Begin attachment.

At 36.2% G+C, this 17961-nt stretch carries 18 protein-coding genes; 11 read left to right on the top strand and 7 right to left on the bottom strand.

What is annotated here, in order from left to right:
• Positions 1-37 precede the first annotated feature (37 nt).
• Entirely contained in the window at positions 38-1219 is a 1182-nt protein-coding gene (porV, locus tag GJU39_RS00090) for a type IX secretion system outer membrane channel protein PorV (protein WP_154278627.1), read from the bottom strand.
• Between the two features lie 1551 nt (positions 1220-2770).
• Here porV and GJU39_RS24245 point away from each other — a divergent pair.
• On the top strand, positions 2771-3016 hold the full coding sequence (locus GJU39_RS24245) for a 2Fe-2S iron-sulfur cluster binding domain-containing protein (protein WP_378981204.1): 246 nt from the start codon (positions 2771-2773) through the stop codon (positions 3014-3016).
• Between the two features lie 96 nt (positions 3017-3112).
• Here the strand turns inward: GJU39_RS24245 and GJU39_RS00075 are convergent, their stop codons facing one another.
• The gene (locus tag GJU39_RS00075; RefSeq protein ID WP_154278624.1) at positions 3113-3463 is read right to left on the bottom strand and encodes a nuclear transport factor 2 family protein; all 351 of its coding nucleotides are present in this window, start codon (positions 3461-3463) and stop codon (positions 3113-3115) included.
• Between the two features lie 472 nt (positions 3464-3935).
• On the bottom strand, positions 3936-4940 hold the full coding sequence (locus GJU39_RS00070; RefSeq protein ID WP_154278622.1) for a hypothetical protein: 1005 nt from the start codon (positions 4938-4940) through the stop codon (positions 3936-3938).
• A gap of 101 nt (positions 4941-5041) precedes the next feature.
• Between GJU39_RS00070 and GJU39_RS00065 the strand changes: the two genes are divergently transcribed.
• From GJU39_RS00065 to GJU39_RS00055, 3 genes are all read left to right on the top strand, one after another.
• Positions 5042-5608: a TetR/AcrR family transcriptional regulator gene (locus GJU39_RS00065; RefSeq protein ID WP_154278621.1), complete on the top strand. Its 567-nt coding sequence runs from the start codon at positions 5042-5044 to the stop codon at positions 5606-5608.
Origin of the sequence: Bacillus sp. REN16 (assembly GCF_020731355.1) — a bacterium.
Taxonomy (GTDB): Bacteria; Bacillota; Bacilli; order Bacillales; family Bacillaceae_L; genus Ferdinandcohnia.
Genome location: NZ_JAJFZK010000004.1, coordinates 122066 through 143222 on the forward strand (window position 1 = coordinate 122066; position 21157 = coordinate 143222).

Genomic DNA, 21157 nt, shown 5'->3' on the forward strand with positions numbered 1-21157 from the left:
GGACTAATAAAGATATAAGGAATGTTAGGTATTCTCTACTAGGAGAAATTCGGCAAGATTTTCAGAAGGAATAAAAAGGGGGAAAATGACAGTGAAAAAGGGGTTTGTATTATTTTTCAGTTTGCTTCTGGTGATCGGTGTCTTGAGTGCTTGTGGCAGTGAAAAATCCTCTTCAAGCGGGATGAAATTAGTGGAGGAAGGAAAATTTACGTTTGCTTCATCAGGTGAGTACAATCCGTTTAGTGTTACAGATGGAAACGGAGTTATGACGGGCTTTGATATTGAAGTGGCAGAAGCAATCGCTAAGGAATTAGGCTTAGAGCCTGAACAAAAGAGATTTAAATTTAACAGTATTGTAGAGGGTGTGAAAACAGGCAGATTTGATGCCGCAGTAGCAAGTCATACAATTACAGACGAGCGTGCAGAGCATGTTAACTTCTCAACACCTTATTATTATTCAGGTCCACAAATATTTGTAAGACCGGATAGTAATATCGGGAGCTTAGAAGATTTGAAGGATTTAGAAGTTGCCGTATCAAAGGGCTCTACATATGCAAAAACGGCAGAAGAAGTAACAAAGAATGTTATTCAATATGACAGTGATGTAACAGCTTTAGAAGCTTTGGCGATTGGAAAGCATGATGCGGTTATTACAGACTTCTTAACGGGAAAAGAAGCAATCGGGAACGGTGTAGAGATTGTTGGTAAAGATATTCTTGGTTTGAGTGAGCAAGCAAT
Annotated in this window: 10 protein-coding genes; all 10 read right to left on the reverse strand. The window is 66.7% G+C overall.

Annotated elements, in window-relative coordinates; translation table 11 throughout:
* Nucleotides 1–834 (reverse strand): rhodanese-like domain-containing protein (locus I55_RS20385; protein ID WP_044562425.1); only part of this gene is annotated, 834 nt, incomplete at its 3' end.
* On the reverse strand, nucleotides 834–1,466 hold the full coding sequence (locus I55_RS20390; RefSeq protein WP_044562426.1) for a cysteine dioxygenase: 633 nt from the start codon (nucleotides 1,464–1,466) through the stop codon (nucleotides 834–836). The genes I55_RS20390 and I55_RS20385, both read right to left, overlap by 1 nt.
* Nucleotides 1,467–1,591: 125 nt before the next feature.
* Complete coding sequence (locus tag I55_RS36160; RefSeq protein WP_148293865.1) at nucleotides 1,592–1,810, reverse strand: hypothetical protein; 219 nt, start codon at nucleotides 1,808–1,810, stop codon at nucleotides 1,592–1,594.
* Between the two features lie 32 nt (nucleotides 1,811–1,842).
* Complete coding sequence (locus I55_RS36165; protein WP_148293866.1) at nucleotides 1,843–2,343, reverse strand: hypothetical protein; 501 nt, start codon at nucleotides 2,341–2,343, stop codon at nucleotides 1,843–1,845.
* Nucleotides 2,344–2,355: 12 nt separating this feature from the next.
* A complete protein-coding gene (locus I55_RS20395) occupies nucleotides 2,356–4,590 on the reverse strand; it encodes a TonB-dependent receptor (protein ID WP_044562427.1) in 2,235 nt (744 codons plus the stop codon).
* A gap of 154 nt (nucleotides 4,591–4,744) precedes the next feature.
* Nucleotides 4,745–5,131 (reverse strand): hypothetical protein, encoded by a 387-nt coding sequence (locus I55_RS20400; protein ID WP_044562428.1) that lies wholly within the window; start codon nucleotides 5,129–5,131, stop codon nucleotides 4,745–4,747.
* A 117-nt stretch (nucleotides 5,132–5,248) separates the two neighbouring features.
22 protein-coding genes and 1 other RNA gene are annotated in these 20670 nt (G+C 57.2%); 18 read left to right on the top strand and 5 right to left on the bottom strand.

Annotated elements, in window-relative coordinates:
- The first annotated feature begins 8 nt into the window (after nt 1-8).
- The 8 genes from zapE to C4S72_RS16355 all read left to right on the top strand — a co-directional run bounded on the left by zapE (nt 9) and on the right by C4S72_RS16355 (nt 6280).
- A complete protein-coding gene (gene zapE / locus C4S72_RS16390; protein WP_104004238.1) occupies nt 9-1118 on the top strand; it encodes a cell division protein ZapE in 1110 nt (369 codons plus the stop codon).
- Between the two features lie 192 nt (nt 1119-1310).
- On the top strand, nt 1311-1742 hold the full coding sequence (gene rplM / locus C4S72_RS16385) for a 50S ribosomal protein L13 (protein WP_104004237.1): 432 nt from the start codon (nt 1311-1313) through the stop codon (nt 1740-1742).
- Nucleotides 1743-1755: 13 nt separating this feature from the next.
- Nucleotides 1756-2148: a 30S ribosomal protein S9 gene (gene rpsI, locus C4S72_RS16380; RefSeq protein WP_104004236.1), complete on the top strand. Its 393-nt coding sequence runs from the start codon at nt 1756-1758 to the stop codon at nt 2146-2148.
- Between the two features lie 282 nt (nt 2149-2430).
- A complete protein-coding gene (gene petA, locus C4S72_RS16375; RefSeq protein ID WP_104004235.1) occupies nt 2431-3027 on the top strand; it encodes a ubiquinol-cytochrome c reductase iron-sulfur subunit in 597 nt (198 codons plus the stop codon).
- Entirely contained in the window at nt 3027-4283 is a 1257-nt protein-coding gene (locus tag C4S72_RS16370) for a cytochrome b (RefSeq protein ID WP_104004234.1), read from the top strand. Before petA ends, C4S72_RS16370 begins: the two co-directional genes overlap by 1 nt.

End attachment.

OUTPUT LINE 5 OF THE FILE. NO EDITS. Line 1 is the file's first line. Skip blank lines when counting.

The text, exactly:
• Between the two features lie 1551 nt (positions 1220-2770).